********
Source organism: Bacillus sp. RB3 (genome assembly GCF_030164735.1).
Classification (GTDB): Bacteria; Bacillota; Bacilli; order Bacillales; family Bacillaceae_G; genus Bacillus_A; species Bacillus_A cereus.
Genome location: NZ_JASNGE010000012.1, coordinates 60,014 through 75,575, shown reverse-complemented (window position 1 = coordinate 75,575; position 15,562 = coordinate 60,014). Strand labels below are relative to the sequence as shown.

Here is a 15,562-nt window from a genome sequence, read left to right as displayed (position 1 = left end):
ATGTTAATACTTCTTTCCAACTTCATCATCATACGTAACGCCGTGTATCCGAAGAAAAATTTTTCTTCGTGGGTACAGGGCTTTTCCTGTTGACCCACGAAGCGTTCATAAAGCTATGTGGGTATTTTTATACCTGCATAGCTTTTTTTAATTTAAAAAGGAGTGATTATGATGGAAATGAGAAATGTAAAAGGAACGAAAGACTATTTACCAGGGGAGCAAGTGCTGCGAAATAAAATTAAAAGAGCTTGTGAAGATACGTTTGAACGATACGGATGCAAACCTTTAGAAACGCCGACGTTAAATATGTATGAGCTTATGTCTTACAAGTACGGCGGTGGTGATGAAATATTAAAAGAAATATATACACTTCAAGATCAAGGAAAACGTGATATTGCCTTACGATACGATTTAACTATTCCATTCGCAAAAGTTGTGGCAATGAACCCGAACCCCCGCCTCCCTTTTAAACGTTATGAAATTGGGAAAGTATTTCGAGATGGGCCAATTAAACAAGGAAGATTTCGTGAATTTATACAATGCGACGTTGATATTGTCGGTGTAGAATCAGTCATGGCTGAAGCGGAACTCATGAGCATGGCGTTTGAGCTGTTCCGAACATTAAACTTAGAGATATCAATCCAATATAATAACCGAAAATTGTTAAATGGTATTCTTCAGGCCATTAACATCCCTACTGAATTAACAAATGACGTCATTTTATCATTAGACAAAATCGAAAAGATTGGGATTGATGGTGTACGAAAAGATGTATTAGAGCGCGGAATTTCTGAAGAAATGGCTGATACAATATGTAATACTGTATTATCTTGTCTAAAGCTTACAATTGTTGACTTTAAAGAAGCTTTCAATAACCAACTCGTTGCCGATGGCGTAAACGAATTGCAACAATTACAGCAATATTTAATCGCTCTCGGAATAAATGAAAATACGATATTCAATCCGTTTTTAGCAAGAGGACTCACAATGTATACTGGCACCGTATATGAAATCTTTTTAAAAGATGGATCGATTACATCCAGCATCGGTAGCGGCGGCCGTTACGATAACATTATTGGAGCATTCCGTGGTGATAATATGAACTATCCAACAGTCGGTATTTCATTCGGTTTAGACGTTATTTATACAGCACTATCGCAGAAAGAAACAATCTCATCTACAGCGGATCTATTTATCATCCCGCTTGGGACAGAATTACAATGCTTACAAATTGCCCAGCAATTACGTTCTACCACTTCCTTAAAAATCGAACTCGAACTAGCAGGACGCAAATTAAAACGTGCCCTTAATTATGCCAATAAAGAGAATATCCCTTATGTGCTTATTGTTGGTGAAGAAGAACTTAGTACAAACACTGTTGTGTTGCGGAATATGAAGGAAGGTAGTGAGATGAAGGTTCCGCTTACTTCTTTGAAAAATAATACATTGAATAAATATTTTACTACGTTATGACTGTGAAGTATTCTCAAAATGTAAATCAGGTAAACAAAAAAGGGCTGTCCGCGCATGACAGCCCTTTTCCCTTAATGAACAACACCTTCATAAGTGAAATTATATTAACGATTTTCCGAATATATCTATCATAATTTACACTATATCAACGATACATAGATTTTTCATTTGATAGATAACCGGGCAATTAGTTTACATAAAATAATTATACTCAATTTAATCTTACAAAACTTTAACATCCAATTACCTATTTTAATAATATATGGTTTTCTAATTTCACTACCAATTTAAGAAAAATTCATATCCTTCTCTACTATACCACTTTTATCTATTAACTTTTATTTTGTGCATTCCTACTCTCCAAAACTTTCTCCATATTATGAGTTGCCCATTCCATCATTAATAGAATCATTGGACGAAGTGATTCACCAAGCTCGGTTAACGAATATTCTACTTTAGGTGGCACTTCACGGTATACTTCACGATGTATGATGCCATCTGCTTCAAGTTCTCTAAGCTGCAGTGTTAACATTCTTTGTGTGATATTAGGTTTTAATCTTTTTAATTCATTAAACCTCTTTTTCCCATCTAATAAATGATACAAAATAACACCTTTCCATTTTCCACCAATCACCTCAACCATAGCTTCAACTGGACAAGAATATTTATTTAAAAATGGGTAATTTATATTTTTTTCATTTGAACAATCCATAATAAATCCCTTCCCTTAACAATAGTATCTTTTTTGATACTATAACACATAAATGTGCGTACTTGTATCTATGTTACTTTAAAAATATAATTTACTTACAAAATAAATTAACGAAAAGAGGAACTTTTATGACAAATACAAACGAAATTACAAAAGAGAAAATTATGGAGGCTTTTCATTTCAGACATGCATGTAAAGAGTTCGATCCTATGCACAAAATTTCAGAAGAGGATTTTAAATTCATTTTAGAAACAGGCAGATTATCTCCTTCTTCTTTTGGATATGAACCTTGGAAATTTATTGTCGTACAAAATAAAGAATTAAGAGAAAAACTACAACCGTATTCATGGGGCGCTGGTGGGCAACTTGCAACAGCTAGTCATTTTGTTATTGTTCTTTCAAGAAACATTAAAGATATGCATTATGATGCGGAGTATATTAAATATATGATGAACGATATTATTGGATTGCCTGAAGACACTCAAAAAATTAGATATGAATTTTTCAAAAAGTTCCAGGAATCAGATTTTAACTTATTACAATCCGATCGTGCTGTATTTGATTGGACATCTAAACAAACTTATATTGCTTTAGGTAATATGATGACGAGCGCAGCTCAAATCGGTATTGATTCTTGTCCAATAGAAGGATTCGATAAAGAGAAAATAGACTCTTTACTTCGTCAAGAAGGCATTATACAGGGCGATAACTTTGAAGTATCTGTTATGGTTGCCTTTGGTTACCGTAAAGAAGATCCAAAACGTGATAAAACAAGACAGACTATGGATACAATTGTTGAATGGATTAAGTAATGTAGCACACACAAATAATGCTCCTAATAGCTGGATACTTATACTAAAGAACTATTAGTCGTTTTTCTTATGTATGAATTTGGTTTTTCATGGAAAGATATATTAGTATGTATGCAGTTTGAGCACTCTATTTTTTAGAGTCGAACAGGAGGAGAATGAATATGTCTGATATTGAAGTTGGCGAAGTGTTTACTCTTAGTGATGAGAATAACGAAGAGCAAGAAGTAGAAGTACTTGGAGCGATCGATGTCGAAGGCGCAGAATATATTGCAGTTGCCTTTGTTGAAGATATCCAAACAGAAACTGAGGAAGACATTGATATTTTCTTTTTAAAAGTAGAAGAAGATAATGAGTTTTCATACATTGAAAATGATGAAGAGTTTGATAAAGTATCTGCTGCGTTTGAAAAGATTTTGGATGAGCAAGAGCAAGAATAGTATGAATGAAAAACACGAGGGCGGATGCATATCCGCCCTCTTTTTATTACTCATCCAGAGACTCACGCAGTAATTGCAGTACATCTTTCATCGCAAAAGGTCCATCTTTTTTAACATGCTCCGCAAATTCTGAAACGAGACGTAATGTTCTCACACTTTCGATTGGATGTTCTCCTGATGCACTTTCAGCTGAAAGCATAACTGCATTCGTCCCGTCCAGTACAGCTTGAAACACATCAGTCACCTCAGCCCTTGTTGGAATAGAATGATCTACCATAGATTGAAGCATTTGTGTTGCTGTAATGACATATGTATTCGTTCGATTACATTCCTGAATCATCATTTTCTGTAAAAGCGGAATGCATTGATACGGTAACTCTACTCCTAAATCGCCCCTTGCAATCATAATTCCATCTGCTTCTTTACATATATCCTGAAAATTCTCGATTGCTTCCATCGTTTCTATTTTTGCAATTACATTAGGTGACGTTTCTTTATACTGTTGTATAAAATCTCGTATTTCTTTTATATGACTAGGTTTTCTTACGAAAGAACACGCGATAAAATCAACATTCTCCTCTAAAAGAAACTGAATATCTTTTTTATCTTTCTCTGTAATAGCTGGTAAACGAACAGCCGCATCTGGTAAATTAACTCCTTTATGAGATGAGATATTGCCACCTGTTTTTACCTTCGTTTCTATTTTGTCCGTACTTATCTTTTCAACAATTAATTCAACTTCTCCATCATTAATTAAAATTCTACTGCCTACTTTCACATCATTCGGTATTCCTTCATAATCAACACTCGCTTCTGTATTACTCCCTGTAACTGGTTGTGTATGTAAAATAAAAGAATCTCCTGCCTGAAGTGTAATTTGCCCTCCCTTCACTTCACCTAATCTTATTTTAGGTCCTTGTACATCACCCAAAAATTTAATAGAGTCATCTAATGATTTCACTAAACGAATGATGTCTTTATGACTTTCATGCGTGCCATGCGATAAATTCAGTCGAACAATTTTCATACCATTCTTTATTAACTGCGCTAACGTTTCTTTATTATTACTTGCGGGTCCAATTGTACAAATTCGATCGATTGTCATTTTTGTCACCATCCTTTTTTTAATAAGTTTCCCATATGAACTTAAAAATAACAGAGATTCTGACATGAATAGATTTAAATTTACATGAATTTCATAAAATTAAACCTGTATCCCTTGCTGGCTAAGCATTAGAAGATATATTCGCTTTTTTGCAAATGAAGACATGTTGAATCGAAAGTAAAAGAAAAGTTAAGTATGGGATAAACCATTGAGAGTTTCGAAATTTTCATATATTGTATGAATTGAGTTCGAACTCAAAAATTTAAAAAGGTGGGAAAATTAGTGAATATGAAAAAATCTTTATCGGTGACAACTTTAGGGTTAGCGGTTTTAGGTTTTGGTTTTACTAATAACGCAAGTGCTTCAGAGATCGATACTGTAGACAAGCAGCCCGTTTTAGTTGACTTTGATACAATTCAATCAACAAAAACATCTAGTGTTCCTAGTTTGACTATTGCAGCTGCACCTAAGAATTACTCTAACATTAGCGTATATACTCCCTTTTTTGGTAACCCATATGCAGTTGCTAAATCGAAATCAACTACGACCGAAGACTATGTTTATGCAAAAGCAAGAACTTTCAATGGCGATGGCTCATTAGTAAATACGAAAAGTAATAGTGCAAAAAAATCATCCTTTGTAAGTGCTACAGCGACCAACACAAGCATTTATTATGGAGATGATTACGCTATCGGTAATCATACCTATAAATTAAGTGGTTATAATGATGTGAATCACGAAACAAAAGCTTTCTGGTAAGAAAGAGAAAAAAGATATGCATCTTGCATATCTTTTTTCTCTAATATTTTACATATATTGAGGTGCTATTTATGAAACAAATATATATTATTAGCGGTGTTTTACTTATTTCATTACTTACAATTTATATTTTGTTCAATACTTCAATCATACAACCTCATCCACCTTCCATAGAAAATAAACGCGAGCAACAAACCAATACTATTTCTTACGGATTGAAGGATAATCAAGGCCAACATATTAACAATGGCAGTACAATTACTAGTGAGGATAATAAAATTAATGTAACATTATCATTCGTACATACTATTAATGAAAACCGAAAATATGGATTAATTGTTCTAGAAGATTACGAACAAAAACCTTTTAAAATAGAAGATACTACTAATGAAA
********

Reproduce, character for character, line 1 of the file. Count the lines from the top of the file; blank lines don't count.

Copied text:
Source organism: Bacillus sp. RB3 (genome assembly GCF_030164735.1).